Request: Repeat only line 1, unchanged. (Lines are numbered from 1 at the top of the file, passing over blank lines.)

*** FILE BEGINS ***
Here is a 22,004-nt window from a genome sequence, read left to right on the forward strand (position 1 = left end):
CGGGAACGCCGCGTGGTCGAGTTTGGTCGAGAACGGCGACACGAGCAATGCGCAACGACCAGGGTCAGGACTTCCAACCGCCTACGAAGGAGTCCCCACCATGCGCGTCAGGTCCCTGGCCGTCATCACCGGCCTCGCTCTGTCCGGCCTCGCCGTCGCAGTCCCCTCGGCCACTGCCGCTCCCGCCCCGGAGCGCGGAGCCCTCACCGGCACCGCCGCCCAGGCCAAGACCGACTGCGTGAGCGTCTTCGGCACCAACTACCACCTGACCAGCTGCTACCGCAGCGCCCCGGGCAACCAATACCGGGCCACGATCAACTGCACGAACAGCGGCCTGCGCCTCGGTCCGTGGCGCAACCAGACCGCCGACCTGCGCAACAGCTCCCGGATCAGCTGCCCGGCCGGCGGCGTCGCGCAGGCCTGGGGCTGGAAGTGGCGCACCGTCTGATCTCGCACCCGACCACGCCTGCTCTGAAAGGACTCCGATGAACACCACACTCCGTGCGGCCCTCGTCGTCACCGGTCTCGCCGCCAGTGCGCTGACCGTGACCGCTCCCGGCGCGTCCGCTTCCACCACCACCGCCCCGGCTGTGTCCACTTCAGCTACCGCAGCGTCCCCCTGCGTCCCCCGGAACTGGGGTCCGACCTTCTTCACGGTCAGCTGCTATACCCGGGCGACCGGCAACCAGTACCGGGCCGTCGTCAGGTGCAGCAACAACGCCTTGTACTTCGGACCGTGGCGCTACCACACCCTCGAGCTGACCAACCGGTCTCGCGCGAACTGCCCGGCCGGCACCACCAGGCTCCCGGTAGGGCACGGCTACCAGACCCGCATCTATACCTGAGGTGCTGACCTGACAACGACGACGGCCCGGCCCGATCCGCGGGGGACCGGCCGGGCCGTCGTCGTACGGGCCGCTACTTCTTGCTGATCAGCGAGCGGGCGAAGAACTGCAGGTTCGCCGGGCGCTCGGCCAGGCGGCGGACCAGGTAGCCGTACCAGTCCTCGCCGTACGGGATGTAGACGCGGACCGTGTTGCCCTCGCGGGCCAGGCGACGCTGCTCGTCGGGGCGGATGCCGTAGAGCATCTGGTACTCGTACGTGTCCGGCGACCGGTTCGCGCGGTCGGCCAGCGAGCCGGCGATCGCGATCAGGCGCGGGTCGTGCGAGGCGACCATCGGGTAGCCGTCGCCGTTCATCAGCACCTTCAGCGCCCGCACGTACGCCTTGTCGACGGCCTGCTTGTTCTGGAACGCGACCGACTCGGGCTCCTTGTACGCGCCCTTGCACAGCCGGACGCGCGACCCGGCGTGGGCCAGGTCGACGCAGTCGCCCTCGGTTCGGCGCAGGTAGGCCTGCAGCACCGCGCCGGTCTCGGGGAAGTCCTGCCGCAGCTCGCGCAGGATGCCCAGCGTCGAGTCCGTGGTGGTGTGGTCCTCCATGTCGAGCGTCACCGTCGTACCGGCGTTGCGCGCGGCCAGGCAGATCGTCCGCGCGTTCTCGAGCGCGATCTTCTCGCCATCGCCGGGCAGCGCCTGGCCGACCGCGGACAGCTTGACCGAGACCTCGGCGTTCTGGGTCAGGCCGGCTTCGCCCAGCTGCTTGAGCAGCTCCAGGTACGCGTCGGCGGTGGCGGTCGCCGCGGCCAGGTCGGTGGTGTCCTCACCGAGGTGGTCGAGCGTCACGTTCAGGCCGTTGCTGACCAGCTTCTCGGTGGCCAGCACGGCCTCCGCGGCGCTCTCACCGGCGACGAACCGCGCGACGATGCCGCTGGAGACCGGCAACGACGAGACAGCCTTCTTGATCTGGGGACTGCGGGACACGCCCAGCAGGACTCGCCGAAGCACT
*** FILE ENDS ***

Here is a 22,004-nt window from a genome sequence, read left to right on the forward strand (position 1 = left end):